He shook his head, “No, I need to help those people and I won’t let them die.”
“You cannot interfere in their destiny Kal-El.”
It was a stark reminder of his old struggle to let the Fortress influence his life. He headed for the interface, reaching for a crystal, “You’re just a computer Jor-El, only an echo of the real man who defied destiny and sent his son into the unknown just for the chance of surviving.”
The AI replied, “Yes my Son that is the prime objective. So it will be you who survives as civilization dies and when you are needed again you shall return.”
He was caught up in a blast of cold air and ice and crystal, he pleaded, “Don’t father, they need me.”
“When the time comes, and there are people to fight for again…”
He didn’t hear the rest as he was cocooned inside a case of ice and Kryptonian crystal.
Bruce jerked awake suddenly, and he gazed up at the cave roof, his chest heaving as he drew in breath through his sobs. He breathed, “Oh shit.”
He glanced over at the static filled screens of his computer. Damn, the communication system was still down. The explosion and the shockwaves had taken out the electrical systems all over the world. Only his backup generator kept the lights on down here. He got up off the camp bed, and went over to the store room. He got a cereal bar, opened it up, and took a bite. He knew he was going to have to ration himself. He didn’t know how long he was going to have to survive while the radiation levels top side was lethal. He looked at the store of supplies bitterly. There was more than one person’s ration down here. He’d planned ahead as he always did. He had thought of everything, food, water, clothes, the shower worked, everything was ready in case of an emergency. However, what he wasn’t ready for was it to come without warning, while he had been down here in the cave pulling an all-nighter, while Alfred was upstairs in the kitchen or maybe he’d still been in bed, Bruce didn’t know.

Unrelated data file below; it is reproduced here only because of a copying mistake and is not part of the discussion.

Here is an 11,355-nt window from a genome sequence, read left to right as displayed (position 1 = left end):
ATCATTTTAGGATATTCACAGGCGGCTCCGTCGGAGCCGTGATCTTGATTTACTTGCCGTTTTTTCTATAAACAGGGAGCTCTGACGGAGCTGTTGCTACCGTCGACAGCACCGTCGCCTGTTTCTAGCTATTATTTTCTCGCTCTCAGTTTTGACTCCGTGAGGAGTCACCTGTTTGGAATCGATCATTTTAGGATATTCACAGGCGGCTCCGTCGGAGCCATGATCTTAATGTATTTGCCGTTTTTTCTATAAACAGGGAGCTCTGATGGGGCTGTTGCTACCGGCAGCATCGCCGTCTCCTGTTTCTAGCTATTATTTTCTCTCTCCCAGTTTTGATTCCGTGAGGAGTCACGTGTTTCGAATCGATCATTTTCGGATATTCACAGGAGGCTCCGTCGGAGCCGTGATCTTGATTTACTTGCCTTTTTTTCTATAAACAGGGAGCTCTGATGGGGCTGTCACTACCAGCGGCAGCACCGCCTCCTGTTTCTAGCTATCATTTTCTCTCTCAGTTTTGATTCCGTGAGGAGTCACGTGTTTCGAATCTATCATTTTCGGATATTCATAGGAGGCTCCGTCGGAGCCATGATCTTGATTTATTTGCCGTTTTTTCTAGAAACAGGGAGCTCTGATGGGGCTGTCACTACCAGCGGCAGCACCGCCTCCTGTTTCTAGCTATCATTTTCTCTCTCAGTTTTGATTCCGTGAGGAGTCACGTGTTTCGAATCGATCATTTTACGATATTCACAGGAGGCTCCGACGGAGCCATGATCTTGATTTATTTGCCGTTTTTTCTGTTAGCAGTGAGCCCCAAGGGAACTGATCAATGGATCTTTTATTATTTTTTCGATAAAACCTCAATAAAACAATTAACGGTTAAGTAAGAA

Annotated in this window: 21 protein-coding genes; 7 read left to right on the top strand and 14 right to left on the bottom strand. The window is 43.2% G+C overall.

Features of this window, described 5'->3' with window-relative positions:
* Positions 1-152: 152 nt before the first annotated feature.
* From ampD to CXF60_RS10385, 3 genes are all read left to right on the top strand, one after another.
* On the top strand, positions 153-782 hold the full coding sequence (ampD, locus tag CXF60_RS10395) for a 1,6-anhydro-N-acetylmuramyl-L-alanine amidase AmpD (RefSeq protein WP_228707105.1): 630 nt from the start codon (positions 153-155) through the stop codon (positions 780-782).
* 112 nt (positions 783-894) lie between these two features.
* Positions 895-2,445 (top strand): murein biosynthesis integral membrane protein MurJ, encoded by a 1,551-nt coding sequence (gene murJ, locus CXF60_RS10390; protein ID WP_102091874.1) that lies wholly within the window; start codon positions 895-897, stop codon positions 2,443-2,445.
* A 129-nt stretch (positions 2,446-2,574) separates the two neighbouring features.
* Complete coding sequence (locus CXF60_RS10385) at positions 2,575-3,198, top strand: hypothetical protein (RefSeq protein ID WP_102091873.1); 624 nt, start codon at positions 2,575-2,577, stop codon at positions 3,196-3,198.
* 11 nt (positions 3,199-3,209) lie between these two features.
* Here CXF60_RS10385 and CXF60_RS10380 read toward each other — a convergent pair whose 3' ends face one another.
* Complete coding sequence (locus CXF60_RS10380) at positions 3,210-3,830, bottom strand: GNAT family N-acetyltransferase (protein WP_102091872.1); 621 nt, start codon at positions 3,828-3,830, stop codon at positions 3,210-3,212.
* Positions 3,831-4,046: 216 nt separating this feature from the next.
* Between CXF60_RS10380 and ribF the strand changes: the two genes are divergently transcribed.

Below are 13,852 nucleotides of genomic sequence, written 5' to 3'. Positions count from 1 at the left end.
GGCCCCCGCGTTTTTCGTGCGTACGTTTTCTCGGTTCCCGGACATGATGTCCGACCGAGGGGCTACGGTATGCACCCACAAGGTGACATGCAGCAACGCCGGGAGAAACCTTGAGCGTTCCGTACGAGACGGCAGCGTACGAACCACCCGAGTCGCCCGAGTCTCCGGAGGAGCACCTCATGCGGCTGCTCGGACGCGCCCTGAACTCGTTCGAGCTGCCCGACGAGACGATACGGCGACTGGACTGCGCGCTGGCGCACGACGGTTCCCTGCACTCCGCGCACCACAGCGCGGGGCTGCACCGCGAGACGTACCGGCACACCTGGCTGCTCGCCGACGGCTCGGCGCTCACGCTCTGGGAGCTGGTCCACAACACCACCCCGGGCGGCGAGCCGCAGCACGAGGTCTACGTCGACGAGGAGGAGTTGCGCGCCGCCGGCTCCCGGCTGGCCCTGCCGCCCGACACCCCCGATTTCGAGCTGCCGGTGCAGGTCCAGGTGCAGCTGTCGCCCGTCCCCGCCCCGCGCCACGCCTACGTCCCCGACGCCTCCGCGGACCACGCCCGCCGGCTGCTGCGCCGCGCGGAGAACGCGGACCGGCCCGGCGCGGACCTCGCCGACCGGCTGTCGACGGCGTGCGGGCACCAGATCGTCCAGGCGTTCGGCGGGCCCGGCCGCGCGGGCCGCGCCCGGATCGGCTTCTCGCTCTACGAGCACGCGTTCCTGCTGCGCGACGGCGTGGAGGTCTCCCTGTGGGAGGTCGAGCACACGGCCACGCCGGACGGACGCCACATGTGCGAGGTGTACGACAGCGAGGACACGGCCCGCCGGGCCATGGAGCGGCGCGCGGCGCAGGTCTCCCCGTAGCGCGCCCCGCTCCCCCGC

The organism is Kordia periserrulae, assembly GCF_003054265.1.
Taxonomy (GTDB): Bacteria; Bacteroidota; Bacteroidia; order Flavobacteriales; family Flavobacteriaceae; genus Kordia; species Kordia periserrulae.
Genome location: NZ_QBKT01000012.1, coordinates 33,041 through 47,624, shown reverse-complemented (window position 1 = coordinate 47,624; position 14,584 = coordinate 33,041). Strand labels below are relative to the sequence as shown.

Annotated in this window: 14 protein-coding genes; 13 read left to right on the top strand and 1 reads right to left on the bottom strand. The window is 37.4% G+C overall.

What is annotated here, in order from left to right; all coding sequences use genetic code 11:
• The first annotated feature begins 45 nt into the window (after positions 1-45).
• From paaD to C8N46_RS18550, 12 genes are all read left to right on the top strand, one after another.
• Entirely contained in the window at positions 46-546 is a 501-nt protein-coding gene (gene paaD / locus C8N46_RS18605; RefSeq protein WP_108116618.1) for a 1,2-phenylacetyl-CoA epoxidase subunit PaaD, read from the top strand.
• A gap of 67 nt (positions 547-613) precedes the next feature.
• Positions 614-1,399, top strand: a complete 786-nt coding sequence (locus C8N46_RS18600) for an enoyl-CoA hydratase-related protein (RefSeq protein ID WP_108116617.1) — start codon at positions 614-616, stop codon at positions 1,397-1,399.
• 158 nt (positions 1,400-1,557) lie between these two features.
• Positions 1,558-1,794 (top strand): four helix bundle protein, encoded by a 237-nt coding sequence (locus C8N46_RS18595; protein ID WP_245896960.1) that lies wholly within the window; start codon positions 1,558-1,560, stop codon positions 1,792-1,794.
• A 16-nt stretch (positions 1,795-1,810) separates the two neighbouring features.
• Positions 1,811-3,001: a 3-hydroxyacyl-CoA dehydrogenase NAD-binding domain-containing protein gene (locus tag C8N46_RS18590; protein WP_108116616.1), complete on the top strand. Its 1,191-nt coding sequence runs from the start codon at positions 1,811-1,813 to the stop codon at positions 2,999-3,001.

All he knew was when the computer had sensed and alerted him to fatal radiation levels above ground, not just up there but also everywhere, his precious computer had only told him what had happened moments before it had blinked to static. Now all it could do for the time being was play computer chess with him.
Bruce screwed his eyes up against the tears, and the pain that threatened to overcome him. He truly hoped it had been quick for his old friend. He hoped it was quick for everyone. He knew… he didn’t know who but he knew there was someone out there who had authorized the arming of those missiles. It was someone human; he knew it wouldn’t be nuclear if it were aliens. Maybe someone else had sent some back, you know just to make sure the whole world went up in smoke and not just them.
Whoever it was, it wasn’t going to be quick for them, because as soon as it was possible, he was going to hunt them down, and find them. No, it wasn’t going to be quick for those bastards.